Emails from your address that you know you didn’t send

By | January 18, 2021

We’ve had quite a few people asking about this lately, so thought I’d put together a bit of information – mostly to put your minds at rest.  So I don’t know if this has happened to you: you get an email that looks like it’s come from one of your friends, but it doesn’t sound like them.  It’ll probably have a link in it, with a quick line of text something like “I saw this and thought of you!”.

Or maybe one of your friends has been in touch to say they’ve had an email like that from your email address – and you’re pretty certain you didn’t send it!

There are two main ways this happens: the first is scary but very rare, the second is the most likely and is just annoying (but fixable).

So – the scary reason (and the one a lot of people think is behind this sort of email) is that your email account has been hacked.  That the dodgy emails are actually being sent from your email account, because some hacker has got control of it.  Let me assure you that this is very, very rare.  Crooks don’t bother hacking into the email accounts of ordinary people to send out scams and viruses – it’s too much like hard work.

If you’re at all worried that that might have happened to your account, though, go to your email provider’s website, sign in and then change your password.  If you’ve used the same email address and password combination on any other websites, change it on those too.

Like I say though, this sort of hacking where a bad guy genuinely takes over your email account is rare.  If you can still sign in with the password you set, that’s a good clue that it wasn’t hacked.  One of the first things a successful hacker would do is change your password to lock you out of the account.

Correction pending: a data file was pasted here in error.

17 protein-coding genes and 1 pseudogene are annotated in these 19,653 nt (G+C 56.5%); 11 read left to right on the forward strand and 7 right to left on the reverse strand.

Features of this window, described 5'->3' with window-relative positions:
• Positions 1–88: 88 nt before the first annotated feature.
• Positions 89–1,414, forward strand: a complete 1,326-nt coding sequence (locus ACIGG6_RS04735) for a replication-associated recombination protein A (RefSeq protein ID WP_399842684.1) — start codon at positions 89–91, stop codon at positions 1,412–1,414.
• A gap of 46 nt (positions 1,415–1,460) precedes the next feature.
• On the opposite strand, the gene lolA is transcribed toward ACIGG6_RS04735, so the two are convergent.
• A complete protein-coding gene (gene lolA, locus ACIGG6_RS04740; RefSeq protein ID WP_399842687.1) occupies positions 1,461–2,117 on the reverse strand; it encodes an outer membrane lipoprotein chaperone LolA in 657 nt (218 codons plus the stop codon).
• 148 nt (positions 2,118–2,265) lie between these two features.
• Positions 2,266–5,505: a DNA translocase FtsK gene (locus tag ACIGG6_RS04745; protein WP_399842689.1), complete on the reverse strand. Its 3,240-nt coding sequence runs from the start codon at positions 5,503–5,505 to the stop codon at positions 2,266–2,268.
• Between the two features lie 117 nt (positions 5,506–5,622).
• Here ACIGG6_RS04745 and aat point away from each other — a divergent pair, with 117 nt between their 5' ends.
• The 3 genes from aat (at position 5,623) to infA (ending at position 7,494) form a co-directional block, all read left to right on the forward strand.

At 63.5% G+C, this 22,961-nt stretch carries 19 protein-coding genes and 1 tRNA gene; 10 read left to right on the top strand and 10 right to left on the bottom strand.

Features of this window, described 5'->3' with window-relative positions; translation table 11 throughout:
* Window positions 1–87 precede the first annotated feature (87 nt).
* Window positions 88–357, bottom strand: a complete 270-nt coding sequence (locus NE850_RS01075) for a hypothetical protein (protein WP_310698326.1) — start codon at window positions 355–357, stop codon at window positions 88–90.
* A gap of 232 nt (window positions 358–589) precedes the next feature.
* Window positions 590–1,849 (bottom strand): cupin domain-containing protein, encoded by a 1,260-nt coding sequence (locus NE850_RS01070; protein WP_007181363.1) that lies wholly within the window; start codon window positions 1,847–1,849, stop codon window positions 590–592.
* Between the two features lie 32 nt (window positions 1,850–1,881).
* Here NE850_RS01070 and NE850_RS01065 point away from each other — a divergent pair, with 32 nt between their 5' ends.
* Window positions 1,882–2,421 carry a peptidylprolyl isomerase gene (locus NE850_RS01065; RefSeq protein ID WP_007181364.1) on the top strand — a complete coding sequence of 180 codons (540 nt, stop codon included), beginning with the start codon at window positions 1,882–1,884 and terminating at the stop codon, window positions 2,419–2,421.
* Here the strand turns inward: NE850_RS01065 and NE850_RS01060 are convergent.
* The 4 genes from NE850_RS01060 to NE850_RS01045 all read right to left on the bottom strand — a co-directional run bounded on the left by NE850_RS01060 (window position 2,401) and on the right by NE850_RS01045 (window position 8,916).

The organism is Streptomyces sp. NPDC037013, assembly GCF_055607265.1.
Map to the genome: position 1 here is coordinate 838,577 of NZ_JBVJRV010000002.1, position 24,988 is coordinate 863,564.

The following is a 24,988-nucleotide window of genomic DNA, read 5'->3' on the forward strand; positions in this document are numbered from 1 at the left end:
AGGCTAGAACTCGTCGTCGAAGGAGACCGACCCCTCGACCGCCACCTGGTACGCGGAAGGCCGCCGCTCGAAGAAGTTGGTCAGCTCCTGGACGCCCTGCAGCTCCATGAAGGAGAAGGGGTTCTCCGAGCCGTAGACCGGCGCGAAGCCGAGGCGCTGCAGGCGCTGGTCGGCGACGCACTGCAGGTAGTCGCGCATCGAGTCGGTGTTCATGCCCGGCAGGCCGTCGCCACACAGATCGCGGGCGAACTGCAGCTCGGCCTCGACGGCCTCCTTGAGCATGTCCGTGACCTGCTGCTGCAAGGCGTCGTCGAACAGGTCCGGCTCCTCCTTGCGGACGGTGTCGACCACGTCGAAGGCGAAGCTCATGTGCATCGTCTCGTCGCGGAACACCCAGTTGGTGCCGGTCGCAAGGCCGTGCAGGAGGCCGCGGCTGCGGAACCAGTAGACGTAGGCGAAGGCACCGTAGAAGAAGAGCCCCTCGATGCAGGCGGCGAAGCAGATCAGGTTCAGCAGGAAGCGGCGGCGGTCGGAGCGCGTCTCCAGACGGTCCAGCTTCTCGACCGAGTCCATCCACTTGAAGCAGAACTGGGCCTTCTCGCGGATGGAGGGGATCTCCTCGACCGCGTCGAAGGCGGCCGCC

If, when you try to sign in, your password doesn’t work, that’s likely to be what’s happened.  You need to get in touch with your email provider as soon as you can to get the account blocked.

What’s much more likely, though, is that your email address is being “spoofed”.  It’s relatively straightforward for a hacker to make an email look like it’s been sent from you, without having access to your account.  All they need is your email address.

In theory, someone could use your email address without having anything else to do with you or your friends.  If you’d typed your email address into a website that wasn’t very secure.  Or if a whole load of email addresses and encrypted passwords had been stolen, they would have your email address (even if they couldn’t figure out the password).

In practice, what they want is to encourage other people to open the email because they think it’s from you – so they want to send it to people you know – people in your address book. 

What the crooks tend to do is write a nasty little computer program – a piece of “malware” – that can read your address book.  The crooks then do one of three things:

  1. They send an email to you that looks like it’s come from someone in your address book.
  2. They send an email that looks like it comes from you to everyone in your address book.
  3. Or (definitely the sneakiest) they send an email to everyone in your address book that looks like it’s come from someone else in your address book.  That way, it’s harder for someone who’s had their email address used in this way to track down the malware.

As with any malware, the best thing to do is run a full anti-virus scan.  You should do that both if you’ve received an email like this, and if emails like this seem to be coming from your address.

If that doesn’t stop them, then chances are it’s a mutual friend whose computer has the malware.  Try encouraging all your friends to run a scan.

At the end of the day, though, these emails are frustrating and annoying – but they’re only dangerous if you actually click on the links or open attachments that they contain.  Keep your wits about you, and if an email doesn’t quite sound like the person who it’s supposed to be from, check with them before you click on any links or attachments.

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